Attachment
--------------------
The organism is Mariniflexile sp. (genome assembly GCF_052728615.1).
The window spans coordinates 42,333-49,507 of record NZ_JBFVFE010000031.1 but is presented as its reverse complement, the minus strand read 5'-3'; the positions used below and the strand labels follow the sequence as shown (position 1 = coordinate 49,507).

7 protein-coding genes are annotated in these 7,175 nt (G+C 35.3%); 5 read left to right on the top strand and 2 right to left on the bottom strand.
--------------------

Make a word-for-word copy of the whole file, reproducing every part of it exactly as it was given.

The organism is Mariniflexile sp. (genome assembly GCF_052728615.1).
The window spans coordinates 42,333-49,507 of record NZ_JBFVFE010000031.1 but is presented as its reverse complement, the minus strand read 5'-3'; the positions used below and the strand labels follow the sequence as shown (position 1 = coordinate 49,507).

7 protein-coding genes are annotated in these 7,175 nt (G+C 35.3%); 5 read left to right on the top strand and 2 right to left on the bottom strand.